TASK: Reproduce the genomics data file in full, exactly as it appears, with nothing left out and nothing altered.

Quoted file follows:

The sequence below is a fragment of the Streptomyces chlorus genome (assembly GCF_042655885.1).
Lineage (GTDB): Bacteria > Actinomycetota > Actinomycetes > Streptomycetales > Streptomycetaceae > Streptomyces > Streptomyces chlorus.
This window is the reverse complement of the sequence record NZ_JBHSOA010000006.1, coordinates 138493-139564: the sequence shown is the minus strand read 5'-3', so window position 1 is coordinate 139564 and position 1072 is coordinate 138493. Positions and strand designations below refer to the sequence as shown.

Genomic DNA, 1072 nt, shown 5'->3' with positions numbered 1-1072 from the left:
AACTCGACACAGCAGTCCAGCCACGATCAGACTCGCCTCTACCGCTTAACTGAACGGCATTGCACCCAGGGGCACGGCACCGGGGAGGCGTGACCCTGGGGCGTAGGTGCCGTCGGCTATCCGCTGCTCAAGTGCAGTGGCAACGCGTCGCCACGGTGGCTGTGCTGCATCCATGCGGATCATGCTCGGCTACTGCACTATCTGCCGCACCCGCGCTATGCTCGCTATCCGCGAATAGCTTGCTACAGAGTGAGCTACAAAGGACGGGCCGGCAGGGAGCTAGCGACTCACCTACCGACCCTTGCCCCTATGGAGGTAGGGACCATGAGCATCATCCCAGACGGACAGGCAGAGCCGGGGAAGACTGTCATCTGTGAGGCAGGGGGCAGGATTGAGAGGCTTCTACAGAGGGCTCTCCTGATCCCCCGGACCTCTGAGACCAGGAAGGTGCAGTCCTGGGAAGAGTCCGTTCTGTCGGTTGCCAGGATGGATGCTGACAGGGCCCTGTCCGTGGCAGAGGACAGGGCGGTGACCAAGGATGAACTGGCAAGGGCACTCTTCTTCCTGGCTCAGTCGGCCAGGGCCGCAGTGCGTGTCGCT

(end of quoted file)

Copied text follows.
The sequence below is a fragment of the Streptomyces chlorus genome (assembly GCF_042655885.1).
Lineage (GTDB): Bacteria > Actinomycetota > Actinomycetes > Streptomycetales > Streptomycetaceae > Streptomyces > Streptomyces chlorus.
This window is the reverse complement of the sequence record NZ_JBHSOA010000006.1, coordinates 138493-139564: the sequence shown is the minus strand read 5'-3', so window position 1 is coordinate 139564 and position 1072 is coordinate 138493. Positions and strand designations below refer to the sequence as shown.

Genomic DNA, 1072 nt, shown 5'->3' with positions numbered 1-1072 from the left:
AACTCGACACAGCAGTCCAGCCACGATCAGACTCGCCTCTACCGCTTAACTGAACGGCATTGCACCCAGGGGCACGGCACCGGGGAGGCGTGACCCTGGGGCGTAGGTGCCGTCGGCTATCCGCTGCTCAAGTGCAGTGGCAACGCGTCGCCACGGTGGCTGTGCTGCATCCATGCGGATCATGCTCGGCTACTGCACTATCTGCCGCACCCGCGCTATGCTCGCTATCCGCGAATAGCTTGCTACAGAGTGAGCTACAAAGGACGGGCCGGCAGGGAGCTAGCGACTCACCTACCGACCCTTGCCCCTATGGAGGTAGGGACCATGAGCATCATCCCAGACGGACAGGCAGAGCCGGGGAAGACTGTCATCTGTGAGGCAGGGGGCAGGATTGAGAGGCTTCTACAGAGGGCTCTCCTGATCCCCCGGACCTCTGAGACCAGGAAGGTGCAGTCCTGGGAAGAGTCCGTTCTGTCGGTTGCCAGGATGGATGCTGACAGGGCCCTGTCCGTGGCAGAGGACAGGGCGGTGACCAAGGATGAACTGGCAAGGGCACTCTTCTTCCTGGCTCAGTCGGCCAGGGCCGCAGTGCGTGTCGCT